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All For One: Nation-Making And The National Museum Of The American Indian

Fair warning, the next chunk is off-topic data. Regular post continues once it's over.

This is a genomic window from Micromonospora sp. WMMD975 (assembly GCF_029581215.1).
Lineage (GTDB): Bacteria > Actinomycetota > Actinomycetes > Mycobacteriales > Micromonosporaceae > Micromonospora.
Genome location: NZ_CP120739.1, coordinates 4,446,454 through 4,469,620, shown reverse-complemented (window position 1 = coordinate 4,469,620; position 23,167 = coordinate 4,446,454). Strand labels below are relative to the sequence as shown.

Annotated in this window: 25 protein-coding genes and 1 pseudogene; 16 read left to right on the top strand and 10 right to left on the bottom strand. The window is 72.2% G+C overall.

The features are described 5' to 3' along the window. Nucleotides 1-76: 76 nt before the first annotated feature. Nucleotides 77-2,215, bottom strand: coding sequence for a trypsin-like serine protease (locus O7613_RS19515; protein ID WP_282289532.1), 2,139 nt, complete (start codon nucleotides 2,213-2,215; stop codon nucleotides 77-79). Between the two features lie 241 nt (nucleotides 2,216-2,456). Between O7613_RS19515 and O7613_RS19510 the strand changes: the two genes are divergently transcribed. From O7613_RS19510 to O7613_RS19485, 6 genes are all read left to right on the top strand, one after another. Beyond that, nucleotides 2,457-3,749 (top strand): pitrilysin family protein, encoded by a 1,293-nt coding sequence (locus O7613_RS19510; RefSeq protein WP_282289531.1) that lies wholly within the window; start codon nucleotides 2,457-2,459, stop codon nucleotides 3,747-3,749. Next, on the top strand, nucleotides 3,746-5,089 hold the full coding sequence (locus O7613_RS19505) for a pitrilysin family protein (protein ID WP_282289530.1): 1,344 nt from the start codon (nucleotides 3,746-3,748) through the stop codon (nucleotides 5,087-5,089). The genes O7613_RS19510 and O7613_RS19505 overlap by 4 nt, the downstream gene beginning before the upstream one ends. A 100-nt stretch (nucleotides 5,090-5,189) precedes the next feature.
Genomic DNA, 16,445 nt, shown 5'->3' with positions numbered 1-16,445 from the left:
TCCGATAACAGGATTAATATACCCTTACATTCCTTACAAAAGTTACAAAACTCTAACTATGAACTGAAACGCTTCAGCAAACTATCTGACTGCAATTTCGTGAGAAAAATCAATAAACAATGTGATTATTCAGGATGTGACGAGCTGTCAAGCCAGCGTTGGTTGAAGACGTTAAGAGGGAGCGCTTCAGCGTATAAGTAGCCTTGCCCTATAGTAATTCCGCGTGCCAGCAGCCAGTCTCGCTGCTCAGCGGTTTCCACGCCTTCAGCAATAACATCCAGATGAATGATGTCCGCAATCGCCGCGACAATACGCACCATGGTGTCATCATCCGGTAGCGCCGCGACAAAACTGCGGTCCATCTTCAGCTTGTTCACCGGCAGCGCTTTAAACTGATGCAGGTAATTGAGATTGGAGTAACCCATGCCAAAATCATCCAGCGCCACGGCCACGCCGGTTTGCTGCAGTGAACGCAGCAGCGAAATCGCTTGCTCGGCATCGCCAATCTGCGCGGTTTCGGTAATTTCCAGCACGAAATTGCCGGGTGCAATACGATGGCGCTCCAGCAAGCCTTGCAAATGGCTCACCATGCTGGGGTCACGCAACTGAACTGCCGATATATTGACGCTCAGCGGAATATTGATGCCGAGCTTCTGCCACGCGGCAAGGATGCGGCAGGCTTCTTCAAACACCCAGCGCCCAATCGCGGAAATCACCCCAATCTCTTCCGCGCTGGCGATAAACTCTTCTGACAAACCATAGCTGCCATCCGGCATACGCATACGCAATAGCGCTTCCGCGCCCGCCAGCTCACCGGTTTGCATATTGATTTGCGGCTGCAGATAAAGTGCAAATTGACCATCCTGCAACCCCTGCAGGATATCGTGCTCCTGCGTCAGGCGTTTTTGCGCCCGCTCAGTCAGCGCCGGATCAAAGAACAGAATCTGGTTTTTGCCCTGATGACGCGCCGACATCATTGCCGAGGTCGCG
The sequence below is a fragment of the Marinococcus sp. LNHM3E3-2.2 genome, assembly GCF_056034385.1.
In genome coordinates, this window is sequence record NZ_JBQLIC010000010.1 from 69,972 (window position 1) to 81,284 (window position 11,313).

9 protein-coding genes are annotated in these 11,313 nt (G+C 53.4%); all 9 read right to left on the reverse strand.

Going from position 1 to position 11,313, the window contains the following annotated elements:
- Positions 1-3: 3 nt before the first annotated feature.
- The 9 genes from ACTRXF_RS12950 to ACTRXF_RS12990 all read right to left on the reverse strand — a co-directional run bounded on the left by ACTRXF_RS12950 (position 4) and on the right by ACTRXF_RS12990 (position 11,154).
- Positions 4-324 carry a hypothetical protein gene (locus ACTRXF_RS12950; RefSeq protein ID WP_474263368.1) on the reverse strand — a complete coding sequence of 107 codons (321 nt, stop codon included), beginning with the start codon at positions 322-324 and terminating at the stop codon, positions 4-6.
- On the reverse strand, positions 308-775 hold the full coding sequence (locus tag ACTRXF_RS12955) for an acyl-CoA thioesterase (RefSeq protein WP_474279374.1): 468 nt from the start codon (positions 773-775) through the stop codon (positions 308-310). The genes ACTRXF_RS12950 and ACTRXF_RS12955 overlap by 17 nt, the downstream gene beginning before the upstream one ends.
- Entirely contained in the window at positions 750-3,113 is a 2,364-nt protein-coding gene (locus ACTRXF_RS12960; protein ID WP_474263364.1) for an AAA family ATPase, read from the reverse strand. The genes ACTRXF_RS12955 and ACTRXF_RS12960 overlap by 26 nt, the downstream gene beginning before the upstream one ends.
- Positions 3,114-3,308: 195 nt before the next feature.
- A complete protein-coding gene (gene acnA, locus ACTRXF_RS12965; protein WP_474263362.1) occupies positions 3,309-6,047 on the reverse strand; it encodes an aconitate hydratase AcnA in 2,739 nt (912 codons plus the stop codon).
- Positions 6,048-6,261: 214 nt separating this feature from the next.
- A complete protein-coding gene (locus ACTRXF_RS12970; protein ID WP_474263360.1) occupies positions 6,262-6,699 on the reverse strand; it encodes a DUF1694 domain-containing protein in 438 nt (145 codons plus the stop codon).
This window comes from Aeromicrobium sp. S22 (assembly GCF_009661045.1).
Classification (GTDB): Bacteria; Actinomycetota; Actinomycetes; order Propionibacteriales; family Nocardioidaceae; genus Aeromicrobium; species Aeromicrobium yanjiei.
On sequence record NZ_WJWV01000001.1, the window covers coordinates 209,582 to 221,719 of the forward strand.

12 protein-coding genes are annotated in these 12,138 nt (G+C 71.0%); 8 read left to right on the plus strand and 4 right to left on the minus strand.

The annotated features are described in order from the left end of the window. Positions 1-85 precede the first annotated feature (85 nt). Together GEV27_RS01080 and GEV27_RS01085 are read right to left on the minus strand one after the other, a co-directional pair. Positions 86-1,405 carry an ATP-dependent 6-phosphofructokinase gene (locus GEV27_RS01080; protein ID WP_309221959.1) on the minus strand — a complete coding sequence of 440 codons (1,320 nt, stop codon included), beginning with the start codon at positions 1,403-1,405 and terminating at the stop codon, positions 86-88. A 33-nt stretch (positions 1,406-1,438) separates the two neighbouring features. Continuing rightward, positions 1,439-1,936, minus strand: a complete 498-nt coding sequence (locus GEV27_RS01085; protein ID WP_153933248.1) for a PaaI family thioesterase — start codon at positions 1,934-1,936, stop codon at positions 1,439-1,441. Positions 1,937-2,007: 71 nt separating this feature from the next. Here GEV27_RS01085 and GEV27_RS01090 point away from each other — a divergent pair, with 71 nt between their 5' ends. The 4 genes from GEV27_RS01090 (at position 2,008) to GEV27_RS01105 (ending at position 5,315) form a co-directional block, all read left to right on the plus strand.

In September 2004, the opening of the National Museum of the American Indian (NMAI) in Washington DC provided the nation with another opportunity to self-narrate on both sub-national and national levels. For many Native and non-Native peoples, the newest Smithsonian Institution represented not only a new method of museological practice based on self-governance and representation but also that Native America existed prior to European Contact, continues today and is worthy of being understood as both part and precursor of a larger collective identity of the nation. This occurred with the museum's successful Mitsitam Cafe whereby American cuisine was defined with a Native genesis. The landscape, as well, was scripted as begin original to the northeastern habitat of the United States, in contrast to the Beaux-Arts inspired landscapes of Europe which define the rest of the National Mall. A sensory engagement with both the Cafe and landscaped grounds, moreover, would separate this particular museal space- intended to be a Native place- from its neighbors. How the senses attend to an engagement with the museum is central to the planning behind the institution- as well as my analysis- whereby the sensorium is mediated both for public consumption and to meeting particular ideological ends. At the same time that Native America is re-presented in our nation's capital, however, sub-national agendas are continually negotiated by the nation-state, whether aligned or not. Historically the museum may be conceived as an instrument of pedagogy and nationalist promulgation and the new Indian museum is no exception. Allowed to self-represent, the NMAI is subsequently re-scripted by a larger agendafashioned on an inherited Euro-American discourse- that ultimately privileges the nation and nation-making over subaltern demands. As the National Mall is poised to receive a new museum on the African American experience one also recognizes how America's Lawn is rooted in spatial practices and narrative techniques of World Expositions in 19th century America and Europe, further complicating the institution. These and other myriad tensions have challenged the Native-inspired museum and this contested space, in the shadow of the nation's capitol, continues to be defined on shifting terms of national self-imagining. Designed to broadcast pan-tribal Native voices, the museum continues to harbor other historically inherited voices that destabilize the mission the institution aspires to achieve.
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